Live-television streaming service Aereo is revving up its fight against major U.S. broadcasters.
The company took out a full-page ad in the front section of The New York Times on Tuesday, making a case as to why its business isn't breaking copyright law.
"People have enjoyed the right to access over-the-air broadcast television using an antenna for over 70 years," the ad says. "About 54 million Americans use some sort of antenna to watch TV. This is not piracy. This has been part of the American way since the beginning of broadcasting."
Aereo is currently in the middle of a heated court battle with Fox, NBC, ABC, and CBS (the parent company of CNET) over the right to stream broadcast TV without paying retransmission fees.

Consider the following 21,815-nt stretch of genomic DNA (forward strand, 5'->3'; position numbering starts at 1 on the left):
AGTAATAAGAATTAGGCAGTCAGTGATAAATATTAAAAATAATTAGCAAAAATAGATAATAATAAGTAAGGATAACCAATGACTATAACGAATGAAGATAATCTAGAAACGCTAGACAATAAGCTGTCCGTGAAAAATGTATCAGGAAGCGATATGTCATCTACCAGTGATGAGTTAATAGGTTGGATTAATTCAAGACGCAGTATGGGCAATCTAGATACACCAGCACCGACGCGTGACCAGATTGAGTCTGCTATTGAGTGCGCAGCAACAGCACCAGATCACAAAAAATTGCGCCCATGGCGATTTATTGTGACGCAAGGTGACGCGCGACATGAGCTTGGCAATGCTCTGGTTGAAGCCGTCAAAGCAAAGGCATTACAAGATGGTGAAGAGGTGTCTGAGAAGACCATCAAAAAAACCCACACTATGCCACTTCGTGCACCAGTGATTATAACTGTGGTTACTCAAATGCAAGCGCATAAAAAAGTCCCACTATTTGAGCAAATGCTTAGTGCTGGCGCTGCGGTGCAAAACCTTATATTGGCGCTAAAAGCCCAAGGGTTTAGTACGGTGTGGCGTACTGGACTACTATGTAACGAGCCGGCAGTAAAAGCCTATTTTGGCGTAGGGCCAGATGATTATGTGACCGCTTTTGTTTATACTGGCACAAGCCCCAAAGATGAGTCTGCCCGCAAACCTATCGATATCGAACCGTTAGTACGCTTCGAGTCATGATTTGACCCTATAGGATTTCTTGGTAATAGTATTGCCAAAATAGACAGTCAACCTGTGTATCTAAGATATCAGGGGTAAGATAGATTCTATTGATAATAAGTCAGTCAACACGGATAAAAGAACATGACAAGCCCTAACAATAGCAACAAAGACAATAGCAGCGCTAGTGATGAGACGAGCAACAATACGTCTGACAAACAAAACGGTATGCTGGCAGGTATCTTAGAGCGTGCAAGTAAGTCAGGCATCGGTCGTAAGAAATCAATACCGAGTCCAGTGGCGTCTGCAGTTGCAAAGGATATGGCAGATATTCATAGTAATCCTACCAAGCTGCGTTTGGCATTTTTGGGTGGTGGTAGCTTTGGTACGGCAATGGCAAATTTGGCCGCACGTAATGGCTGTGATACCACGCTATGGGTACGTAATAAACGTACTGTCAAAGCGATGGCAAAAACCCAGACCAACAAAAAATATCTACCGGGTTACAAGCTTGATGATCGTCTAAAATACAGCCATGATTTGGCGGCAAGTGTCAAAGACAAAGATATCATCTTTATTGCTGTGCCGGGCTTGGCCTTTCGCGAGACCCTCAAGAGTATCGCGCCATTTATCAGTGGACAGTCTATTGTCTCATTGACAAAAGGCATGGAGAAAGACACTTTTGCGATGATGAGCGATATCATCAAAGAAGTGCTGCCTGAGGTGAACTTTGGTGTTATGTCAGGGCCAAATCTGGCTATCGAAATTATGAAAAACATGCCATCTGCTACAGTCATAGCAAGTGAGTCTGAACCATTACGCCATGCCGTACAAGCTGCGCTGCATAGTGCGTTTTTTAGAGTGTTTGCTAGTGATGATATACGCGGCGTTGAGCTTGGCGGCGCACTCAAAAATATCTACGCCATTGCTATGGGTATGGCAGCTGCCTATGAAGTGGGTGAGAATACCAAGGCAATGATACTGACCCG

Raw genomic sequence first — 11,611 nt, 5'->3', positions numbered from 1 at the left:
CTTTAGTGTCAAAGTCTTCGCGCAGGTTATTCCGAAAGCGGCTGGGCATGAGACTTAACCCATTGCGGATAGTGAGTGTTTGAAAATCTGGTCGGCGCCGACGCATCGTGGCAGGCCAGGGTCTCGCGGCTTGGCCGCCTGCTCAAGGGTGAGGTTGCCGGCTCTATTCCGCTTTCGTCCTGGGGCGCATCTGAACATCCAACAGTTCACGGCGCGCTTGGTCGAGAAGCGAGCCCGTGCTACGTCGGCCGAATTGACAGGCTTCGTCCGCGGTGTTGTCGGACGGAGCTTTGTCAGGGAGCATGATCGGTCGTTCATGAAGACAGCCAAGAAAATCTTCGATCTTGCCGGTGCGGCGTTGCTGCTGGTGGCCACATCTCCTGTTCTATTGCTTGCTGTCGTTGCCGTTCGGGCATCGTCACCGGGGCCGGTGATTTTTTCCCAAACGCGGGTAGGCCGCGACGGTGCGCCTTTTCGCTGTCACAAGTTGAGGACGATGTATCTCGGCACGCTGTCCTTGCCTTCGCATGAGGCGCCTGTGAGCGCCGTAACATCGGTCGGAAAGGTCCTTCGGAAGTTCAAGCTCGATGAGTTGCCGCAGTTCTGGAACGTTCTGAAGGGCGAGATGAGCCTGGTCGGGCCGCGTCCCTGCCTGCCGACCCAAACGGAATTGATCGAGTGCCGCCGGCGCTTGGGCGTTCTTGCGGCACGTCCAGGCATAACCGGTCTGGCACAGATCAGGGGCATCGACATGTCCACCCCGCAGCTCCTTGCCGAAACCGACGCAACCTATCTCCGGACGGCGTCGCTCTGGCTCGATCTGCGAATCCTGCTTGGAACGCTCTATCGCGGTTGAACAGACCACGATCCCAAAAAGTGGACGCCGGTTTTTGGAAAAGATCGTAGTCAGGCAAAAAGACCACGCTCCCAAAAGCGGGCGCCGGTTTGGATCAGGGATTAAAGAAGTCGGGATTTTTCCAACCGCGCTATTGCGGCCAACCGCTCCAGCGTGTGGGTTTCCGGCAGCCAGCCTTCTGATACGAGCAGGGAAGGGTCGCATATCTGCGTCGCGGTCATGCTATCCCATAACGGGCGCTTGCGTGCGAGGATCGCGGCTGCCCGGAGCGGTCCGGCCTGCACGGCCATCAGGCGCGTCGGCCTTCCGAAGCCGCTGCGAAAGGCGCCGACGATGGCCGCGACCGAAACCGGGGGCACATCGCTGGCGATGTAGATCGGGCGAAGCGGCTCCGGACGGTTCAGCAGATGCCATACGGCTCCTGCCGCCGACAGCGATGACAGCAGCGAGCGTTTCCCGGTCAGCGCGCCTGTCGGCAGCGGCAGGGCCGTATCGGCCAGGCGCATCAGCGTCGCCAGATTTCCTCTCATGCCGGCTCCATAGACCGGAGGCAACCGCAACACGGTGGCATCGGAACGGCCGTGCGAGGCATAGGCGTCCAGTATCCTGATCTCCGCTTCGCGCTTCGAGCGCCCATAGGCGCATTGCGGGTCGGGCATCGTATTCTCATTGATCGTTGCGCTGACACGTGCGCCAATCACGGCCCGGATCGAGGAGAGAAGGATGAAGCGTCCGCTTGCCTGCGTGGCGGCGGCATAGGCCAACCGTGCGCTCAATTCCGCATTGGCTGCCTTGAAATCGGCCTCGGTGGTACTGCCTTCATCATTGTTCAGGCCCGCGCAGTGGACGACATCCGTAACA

Earlier this month, a federal appeals court in New York upheld a lower court ruling in favor of Aereo, which uses tiny antennas to pick up over-the-air broadcast signals that it then streams to subscribers' Internet-connected devices. Initially, the broadcasters filed two lawsuits against Aereo in March of last year for infringing on their copyrights by streaming their broadcast content without paying.
Fox announced last week that it was considering alternative ways to monetize its television content in the face of Aereo's service, including cutting off broadcast signals in favor of a subscription-only model. CBS quickly followed suit.
According to the Los Angeles Times, Aereo took out its ad in The New York Times the same day that Fox filed its appeal to the court ruling from earlier this month.
The streaming service is currently available only in the New York metropolitan area, but the company has plans to expand to nearly two dozen cities this year. It also has reportedly been in talks with AT&T and Dish Network for a possible partnership to pair the upstart's video service with broadband or wireless data subscriptions.
When contacted by CNET, Aereo declined to comment further on the ad.